Big Deficit For 2011

The United States government is set to rack up some big deficits over the next decade, although not quite as expensive as previously indicated. Economic growth is expected to proceed at a modest pace, but the unemployment picture in this country will continue to drag the economy for a few more years.

The Congressional Budget Office (CBO) drew these conclusions in its recent update to its 10-year budget and economic outlook. “The United States continues to face profound budgetary and economic challenges,” CBO director Douglas Elmendorf noted in his blog.

The U. S. is on track to accrue a $1.3 trillion deficit this year. This will make it the third straight year the country has built up a $1 trillion plus deficit. This years deficit will be the third largest shortfall in the past 65 years. Over the next decade, the United States government is set to total up a projected $8.5 trillion in new debt, with annual deficits to average 4.3% of gross national product(GDP). This years deficit will be twice that coming in at 8.5% of GDP.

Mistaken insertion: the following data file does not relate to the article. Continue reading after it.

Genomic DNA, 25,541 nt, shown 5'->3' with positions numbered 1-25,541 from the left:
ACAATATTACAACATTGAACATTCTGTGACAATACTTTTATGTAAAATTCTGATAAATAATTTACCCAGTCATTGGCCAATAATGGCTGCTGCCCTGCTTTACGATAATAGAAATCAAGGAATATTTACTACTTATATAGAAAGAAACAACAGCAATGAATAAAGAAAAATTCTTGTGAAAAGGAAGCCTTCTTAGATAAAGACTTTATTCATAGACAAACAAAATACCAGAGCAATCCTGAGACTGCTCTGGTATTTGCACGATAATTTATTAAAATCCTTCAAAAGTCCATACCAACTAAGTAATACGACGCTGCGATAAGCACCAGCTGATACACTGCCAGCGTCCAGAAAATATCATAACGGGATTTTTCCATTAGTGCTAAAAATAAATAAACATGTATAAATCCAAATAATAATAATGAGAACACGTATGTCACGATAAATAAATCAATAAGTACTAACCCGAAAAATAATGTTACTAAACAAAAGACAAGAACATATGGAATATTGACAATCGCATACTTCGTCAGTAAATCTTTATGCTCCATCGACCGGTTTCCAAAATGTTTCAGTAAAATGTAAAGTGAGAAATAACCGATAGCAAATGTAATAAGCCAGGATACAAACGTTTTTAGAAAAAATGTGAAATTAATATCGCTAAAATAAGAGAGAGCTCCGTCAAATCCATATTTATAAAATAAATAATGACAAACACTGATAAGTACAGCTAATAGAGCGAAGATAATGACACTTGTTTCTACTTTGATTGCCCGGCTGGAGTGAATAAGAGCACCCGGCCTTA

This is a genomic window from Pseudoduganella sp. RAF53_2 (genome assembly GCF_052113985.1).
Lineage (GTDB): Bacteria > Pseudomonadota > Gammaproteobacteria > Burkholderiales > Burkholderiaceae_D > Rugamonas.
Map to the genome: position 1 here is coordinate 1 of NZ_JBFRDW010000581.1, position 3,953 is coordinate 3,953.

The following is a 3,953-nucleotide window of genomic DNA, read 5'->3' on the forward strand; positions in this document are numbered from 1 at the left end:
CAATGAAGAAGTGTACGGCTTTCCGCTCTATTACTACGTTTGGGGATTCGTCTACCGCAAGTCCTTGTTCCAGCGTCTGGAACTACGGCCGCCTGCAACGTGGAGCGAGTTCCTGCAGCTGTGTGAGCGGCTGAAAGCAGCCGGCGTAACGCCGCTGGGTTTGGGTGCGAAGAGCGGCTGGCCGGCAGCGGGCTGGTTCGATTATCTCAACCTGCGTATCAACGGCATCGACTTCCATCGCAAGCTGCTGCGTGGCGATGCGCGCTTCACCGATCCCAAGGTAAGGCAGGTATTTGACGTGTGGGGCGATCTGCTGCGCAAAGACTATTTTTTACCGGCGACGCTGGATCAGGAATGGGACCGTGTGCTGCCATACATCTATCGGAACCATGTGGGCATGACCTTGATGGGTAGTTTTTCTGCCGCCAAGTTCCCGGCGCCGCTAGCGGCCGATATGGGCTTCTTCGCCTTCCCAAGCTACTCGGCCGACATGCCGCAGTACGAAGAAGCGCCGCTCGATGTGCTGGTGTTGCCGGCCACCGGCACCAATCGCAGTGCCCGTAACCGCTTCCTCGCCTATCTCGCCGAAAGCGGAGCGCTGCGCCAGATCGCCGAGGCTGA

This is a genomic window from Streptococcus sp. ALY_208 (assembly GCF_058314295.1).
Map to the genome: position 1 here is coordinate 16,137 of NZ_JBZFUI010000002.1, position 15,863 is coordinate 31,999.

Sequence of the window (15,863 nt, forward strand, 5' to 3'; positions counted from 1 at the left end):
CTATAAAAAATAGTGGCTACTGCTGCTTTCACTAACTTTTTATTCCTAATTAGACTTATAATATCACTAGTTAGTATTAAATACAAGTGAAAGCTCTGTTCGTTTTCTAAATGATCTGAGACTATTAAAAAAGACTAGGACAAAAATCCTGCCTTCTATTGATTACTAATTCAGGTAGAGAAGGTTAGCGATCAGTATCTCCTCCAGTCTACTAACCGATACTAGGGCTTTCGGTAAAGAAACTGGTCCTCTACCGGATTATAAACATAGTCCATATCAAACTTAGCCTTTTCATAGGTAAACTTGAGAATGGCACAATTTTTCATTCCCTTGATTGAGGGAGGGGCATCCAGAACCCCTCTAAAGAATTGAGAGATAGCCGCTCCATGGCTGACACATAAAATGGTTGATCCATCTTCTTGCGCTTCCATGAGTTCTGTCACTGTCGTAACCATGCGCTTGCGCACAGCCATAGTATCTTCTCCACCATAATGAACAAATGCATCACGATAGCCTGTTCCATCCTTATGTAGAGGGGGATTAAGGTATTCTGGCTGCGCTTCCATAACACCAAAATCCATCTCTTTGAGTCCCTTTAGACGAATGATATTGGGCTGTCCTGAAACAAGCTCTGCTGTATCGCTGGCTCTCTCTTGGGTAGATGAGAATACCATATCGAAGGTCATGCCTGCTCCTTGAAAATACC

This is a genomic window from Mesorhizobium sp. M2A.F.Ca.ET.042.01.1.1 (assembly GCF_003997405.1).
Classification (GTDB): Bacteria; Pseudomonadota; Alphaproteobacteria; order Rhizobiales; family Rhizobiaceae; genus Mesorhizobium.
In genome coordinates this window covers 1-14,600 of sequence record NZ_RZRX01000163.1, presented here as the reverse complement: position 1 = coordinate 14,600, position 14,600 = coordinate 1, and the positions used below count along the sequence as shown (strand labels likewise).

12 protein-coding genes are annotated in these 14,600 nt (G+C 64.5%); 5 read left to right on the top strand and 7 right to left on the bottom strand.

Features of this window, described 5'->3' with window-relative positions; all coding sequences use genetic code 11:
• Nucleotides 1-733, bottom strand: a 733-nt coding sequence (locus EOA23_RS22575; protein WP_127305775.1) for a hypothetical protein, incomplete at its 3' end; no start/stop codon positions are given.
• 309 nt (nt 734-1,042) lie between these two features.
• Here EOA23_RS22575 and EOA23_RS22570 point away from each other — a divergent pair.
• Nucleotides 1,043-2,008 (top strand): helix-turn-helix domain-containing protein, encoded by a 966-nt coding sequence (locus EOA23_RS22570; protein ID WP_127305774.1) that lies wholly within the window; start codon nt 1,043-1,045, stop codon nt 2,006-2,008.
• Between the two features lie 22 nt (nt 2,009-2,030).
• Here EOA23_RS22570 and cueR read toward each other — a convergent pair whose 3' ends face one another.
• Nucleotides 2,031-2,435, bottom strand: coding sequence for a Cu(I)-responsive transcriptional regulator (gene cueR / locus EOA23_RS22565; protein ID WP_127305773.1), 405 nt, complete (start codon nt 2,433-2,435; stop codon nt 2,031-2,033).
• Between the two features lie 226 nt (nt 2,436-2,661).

It is also projected that by year 2021, the debt held by the public will reach 82% of the size of the economy. This will mark the highest since 1948.

This year Congress passed the 2011 budget calling for modest spending cuts and a deal was reached in August calling for a larger debt-reduction over the next decade.

“About two-thirds of that reduction stems from the effects of enacting the Budget Control Act, which set caps on future discretionary spending and created a process for adopting additional deficit reduction measures,” CBO director Doug Elmendorf said in his blog post.

The Congressional Budget Office’s 10 year estimates are based on the assumption that the current U.S. government policies will continue and not expire as they are scheduled to under current law.

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About Rachel Brook

Rachel Brook is an up and coming financial writer focusing on commodity price inflation and how the overall market reacts to the price swings. She also covers emerging markets in Africa and SE Asia.

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